I visited one other office and dropped of an information packet. Then I was done for the day, but I’m following up. I want them to know me, and know our kids. I want our representatives to know we are watching, and we care what they do. I will put out the word next time I come up here, because I want more people to come with me. This helps restore your faith in the process, but we need people to make it work. Keep up with the legislation at the Autism Society’s Legislation Page.


Autism Society’s Day On The Hill 2010 Part 1: A Crash Course In Advocacy Wednesday, Feb 24 2010 

If it seems like most of my posts are about advocacy recently you are absolutely right. I’ve been doing a lot of advocacy because now is the time to do it. The Virginia General Assembly only meets for a couple months, and it seems like the Autism Society is front loading our 2010 federal advocacy opportunities. It works for me, because I love talking to people about my son. Today’s session was a marathon training session on how to advocate in Congress.

I’m going to condense what I learned into a few simple sentences. There is a lot more, but what I view as the three keys are as follows. Shake hands, introduce yourself, tell folks where you are from, tell your story, ask your congressman to do what you want and follow up later.

Boom. You’re ready to get a job as a lobbyist.

Maybe not quite yet. The bills we are working on are below with links to the AS pages that summarize them. Please take a minute to click and read them. They all make good common sense.

ATAA – The Autism Treatment Acceleration Act – “To improve the quality of life for individuals with autism spectrum disorder and their families, the ‘Autism Treatment Acceleration Act’ was introduced authorizing federal funding for services, treatment, support and research on autism spectrum disorders.” Senate Bill 819 / House Bill 2413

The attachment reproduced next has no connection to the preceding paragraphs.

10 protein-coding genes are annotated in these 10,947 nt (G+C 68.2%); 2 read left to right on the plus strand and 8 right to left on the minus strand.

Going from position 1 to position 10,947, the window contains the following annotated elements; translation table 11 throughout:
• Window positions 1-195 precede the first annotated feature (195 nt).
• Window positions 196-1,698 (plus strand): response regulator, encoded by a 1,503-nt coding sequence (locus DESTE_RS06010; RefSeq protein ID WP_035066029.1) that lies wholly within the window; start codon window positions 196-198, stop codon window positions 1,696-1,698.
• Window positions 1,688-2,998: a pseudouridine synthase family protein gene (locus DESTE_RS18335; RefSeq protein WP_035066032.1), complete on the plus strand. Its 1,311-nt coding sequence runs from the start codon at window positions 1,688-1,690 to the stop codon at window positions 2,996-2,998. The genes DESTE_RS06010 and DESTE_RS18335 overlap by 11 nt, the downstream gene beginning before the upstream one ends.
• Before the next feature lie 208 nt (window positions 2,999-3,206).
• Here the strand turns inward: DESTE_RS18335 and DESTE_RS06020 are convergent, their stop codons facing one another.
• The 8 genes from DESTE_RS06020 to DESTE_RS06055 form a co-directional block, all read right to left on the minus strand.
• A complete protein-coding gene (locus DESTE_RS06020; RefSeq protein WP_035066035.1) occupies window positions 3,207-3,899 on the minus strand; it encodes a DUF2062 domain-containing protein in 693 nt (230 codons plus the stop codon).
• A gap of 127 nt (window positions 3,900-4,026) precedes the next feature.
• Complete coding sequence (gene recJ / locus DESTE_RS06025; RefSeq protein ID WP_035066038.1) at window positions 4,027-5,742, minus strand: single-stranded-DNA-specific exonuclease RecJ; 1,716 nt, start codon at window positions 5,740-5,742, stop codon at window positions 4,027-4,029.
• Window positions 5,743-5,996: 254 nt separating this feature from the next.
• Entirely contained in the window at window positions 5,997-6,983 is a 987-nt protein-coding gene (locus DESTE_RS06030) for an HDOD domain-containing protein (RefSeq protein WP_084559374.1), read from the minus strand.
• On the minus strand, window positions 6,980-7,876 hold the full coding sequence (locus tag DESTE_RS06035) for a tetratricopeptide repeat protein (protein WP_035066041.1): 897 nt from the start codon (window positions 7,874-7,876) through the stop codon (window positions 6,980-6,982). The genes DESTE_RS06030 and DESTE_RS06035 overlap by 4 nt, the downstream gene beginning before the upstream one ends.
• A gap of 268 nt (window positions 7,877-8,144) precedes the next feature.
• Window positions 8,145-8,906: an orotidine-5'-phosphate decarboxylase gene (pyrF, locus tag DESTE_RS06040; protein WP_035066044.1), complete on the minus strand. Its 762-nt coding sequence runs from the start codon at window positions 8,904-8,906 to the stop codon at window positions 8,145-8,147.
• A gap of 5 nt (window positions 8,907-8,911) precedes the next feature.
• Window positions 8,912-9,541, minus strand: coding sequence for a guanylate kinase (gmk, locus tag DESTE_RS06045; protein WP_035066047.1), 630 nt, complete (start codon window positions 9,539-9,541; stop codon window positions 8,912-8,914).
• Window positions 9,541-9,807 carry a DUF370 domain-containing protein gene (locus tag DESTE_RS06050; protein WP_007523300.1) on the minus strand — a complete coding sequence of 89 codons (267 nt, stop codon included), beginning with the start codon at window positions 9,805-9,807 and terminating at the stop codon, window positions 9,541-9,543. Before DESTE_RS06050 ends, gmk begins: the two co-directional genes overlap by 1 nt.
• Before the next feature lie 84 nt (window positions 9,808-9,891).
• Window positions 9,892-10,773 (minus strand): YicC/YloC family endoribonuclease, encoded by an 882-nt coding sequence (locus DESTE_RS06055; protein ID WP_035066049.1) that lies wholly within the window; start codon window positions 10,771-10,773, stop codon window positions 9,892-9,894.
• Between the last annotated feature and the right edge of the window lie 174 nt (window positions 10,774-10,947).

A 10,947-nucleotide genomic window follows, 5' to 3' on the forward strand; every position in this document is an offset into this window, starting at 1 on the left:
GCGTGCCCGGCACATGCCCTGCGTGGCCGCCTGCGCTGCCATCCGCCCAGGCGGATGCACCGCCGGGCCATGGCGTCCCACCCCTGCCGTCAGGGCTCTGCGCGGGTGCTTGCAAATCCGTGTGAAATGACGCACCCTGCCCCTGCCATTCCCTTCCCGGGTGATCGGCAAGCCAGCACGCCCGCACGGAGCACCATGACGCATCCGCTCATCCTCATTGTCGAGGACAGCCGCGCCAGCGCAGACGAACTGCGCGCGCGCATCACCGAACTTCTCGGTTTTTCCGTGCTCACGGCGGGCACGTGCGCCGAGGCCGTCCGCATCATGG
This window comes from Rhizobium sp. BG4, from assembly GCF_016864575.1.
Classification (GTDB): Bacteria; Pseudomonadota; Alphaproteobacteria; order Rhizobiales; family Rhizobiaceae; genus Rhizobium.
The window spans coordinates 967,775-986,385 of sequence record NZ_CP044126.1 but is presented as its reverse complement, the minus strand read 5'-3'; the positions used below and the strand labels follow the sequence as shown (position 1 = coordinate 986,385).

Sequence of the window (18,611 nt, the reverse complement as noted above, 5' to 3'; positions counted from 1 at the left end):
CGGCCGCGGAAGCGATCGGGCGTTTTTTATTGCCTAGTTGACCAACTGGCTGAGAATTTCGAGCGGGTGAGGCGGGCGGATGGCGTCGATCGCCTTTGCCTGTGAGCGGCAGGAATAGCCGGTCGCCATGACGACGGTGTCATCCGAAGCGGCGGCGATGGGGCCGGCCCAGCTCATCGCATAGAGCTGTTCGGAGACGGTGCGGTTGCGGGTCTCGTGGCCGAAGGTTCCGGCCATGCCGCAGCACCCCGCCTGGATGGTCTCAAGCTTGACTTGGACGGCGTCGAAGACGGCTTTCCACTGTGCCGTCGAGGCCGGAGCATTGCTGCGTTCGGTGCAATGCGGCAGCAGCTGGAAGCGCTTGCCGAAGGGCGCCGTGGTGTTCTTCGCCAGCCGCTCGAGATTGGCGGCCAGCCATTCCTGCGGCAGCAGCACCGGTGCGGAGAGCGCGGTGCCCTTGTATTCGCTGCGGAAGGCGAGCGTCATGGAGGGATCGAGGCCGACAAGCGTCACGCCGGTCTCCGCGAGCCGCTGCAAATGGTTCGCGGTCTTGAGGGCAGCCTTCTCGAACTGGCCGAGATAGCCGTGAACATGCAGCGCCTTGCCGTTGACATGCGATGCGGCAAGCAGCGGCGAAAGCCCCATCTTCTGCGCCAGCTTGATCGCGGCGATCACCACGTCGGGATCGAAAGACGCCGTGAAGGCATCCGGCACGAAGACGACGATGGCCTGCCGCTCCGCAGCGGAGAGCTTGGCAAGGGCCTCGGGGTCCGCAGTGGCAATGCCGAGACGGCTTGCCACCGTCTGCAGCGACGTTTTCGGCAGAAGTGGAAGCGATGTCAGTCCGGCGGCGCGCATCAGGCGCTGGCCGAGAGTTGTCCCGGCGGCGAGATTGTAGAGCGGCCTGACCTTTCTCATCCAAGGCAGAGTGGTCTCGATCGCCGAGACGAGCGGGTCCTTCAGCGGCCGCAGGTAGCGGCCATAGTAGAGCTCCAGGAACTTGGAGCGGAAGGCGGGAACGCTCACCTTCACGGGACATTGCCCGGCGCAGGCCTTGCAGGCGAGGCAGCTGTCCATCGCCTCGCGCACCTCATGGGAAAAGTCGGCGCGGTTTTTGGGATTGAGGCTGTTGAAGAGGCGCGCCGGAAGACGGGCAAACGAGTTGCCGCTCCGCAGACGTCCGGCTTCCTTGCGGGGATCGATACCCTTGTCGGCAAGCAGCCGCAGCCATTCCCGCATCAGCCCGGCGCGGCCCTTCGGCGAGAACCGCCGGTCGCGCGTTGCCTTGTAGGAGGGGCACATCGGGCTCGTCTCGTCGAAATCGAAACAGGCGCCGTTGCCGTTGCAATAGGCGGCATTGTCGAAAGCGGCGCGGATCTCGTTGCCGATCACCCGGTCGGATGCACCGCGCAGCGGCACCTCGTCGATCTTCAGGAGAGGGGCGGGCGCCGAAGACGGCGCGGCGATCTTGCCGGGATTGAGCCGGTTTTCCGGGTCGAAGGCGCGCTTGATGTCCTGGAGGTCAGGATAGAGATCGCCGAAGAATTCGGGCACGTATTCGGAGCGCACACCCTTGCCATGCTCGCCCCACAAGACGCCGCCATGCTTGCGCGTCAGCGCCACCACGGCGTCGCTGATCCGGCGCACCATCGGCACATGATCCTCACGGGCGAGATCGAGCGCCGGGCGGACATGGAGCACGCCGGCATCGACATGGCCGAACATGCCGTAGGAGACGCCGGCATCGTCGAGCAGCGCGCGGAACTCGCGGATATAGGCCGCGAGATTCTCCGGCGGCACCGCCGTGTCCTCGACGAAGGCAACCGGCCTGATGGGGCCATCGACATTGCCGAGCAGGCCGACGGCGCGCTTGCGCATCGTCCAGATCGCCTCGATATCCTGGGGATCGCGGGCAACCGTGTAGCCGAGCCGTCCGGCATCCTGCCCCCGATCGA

ABLE – Achieving a Better Life Experience Act – The federal government gives families a helpin hand saving for the future. Senate Bill 493 / House Bill 1205

Preventing Harmful Restraint and Seclusion in Schools Act – This one really speaks for itself. Let’s make this one happen. Senate Bill 493/House Bill 1205.

ToSCA – Toxic Substance Control Act Reform Platform – This one is key, and will be introduced soon. This would require the removal of severely toxic substances and better labeling of other controlled toxic substances. This is a big deal for kids and adults on the spectrum, and humanity in general.

You can always check on these bills and get tons of great information at the Autism Society’s Federal Legislation Page. You can take action right there. Its really a great resource.

We were taught by a number of different speakers who I want to thank here. First off, thanks to Jeff Sell for being the confident and down home emcee. Thanks to Lee Grossman, president of the Autism Society. Thanks Cathy Pratt for your stories and your compassion. Thank you Serena Lowe for your insight and passion. Thanks Dara Baldwin for your perspective and your strength. Thank you to Steve Beck for your work and dedication. Thanks Donna Ferullo for your detailed analysis and intelligent presentation. Thank you Lindsay Dahl for your solid facts and lobbying advice. Thanks Caryn Yavorcik for your media knowledge and PR wizardry. Thanks Chris Kush for your insider knowlege and smart approach. Finally, thanks to the Autism Society staff as a whole for putting this together and helping us help our loved ones, most especially Hannah Cary.